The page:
Frequent commenter Jim Salant sent me a link a while back to a reading by Mary Gaitskill of Vladimir Nabokov’s “Symbols and Signs” (as they call it) and a discussion with The New Yorker’s fiction editor, Deborah Treisman (pronounced TREECE-man). Here‘s a direct link to the mp3 file, in case you want to download it rather than playing it from the linked page, and here‘s the story itself, one of the best Nabokov (or anyone) ever wrote (if you don’t mind a little metaphysical mystery in your fiction). You will notice that the story is called “Signs and Symbols” at that last link, as it is in all available collections and in The Garland Companion to Vladimir Nabokov (a superb collection of essays discussing every aspect of his writing); I was all set to be grumpy about the sloppy mistitling, but then in the discussion after the reading Treisman explains that Katherine White, who edited it for The New Yorker, insisted on changing the title over Nabokov’s objections, so that it appeared in the magazine as “Symbols and Signs.” I find it odd that they keep that title now, but I guess it’s one of those New Yorker quirks.
At any rate, Gaitskell reads well, barring a couple of mispronunciations that momentarily bothered me: Bori-SOV-na for Bo-RIS-ovna (daughter of Boris, feminine equivalent of Borisovich) is understandable, but the spelling pronunciation of “victuals” makes me unreasonably annoyed (it’s vittles, dammit!). And in the discussion they point out some interesting things, for instance that “beech plum” (as Nabokov writes it) is actually “beach” (OED cite: 1877 BARTLETT Dict. Amer. 550 Sand-Plum,.. a beach-plum. A plum growing on plum-trees whose habitat is sandy beaches)—although I find the suggestion that this has something to do with Buchenwald implausible (and that goes double for the suggestion that the “picture in a book” the son is afraid of is Breughel’s “Triumph of Death“—one look at it makes it impossible to imagine its being called “an idyllic landscape”).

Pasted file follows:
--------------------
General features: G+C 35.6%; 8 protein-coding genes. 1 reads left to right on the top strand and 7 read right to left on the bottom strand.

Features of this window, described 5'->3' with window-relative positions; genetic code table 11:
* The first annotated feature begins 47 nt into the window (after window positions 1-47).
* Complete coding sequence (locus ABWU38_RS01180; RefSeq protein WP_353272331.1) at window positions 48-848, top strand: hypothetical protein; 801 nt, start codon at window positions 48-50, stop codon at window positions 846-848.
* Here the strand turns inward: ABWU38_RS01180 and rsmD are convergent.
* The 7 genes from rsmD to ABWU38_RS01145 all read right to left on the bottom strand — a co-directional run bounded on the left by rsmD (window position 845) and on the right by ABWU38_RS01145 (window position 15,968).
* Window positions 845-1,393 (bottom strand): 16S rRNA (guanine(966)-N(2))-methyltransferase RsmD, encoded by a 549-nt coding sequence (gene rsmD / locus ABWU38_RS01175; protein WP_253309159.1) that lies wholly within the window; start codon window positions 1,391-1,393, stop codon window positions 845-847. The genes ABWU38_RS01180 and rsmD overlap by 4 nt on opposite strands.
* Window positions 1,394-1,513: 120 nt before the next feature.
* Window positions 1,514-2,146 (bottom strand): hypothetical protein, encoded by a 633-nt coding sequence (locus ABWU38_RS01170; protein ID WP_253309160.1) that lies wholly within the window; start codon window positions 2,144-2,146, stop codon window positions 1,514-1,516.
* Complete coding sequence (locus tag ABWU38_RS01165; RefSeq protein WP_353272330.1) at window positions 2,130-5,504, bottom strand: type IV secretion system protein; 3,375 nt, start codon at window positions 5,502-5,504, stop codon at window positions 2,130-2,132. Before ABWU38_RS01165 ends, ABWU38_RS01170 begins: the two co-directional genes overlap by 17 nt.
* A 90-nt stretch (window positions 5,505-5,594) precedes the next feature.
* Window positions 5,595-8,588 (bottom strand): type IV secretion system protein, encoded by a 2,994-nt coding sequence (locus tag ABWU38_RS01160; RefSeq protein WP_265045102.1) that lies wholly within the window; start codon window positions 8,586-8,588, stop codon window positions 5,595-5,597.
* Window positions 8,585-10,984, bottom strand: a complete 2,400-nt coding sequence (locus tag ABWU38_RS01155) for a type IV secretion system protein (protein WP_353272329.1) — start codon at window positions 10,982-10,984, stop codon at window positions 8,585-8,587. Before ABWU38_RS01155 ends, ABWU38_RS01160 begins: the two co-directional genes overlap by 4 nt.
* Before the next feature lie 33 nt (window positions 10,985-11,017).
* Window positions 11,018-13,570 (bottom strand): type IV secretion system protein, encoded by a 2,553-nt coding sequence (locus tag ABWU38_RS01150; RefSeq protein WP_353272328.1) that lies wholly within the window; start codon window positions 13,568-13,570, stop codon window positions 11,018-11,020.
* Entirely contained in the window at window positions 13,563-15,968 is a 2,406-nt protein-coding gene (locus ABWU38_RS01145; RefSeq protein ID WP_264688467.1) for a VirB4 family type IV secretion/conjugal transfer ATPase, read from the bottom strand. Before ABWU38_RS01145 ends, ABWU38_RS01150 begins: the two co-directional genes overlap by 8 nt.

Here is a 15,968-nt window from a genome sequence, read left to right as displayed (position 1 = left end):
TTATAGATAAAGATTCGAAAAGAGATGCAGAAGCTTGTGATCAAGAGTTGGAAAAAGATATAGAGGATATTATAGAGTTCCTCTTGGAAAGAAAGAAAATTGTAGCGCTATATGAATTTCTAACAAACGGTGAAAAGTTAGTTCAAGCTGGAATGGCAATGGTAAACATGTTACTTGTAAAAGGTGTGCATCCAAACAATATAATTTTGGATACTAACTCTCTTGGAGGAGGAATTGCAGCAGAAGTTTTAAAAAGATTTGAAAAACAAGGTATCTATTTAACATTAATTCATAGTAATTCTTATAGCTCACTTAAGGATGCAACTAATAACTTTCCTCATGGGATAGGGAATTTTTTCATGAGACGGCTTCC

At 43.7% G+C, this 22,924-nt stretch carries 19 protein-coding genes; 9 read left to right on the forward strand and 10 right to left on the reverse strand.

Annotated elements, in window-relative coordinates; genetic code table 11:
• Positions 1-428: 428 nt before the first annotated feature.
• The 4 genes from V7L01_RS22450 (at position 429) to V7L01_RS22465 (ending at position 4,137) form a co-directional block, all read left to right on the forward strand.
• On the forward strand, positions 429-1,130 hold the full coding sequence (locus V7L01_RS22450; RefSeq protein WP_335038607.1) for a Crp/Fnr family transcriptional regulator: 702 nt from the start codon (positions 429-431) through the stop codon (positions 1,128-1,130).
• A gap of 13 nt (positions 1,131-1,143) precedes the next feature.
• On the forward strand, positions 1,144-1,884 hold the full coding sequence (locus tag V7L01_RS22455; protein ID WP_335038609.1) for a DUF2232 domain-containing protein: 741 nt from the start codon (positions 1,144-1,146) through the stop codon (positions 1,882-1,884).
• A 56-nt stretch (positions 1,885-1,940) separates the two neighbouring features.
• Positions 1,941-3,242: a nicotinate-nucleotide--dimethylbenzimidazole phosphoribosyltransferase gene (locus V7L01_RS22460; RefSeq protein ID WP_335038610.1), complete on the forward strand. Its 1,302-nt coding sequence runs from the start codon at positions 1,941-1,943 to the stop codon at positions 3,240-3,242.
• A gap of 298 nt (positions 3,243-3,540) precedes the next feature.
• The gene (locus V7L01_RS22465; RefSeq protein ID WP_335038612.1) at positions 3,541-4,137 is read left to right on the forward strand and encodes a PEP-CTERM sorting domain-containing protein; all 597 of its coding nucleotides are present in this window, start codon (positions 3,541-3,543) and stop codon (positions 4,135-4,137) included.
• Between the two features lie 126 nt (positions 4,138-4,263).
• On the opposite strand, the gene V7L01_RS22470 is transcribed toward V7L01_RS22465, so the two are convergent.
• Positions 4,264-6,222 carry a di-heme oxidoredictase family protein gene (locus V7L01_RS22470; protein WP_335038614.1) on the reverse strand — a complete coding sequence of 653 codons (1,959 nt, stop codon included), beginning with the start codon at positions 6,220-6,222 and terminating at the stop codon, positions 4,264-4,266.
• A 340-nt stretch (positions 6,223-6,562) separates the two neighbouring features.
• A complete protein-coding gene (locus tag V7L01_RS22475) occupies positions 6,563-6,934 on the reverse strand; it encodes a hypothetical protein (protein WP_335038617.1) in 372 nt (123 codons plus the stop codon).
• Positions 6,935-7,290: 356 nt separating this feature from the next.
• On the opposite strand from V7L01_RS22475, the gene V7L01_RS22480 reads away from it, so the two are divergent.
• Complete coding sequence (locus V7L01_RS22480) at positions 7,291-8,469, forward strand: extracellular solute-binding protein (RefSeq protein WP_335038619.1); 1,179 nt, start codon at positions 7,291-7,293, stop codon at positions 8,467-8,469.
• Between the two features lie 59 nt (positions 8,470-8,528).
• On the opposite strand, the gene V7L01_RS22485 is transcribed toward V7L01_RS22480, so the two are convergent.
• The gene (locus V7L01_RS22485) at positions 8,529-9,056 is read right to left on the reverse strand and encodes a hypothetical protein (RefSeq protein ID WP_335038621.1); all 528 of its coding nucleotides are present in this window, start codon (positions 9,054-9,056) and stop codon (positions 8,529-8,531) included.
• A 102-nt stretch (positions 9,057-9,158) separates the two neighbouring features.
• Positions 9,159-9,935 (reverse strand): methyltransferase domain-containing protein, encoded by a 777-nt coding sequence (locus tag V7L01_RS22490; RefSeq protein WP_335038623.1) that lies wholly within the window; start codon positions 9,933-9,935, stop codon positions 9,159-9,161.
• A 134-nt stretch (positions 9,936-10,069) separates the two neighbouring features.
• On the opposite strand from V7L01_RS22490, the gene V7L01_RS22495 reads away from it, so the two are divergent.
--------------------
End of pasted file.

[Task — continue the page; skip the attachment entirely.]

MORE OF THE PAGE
While we’re on the subject of Nabokov: as I’ve mentioned before, I’m rereading Evgenii Onegin and following along in his commentary, and concerning V:XVI:4 he writes “big funeral: Perhaps a recollection of the burial of Onegin’s uncle… The allusion is to the noisy arval, the feast following the actual interment.” I wrote Anatoly, to whom I frequently turn for help with Russian (and who has temporarily taken down his Live Journal, which I keep clicking on in hopes it’s returned), “I can’t find arval (I also tried orval) in any of my dictionaries, even Dahl, so I’m assuming it’s a misprint, but I can’t think for what. I know the word trizna for funeral feast, but that’s not even close.” Anatoly didn’t know any Russian words that seemed relevant, but suggested I check my Webster’s Third New International, saying “N. got a lot of his more obscure words out of his trusty M-W 2nd edition.” It hadn’t even occurred to me that it might be English, but sure enough, there it was:
arval also arvel n. [ME arvell, of Scand. origin; akin to ON. erfiöl, fr. erfi inheritance, funeral feast + öl ale, drinking bout, banquet; akin to ON. arfi inheritance] dial. Brit: a funeral feast
As I said in my response, “Damn that guy and his terminally obscure terms!”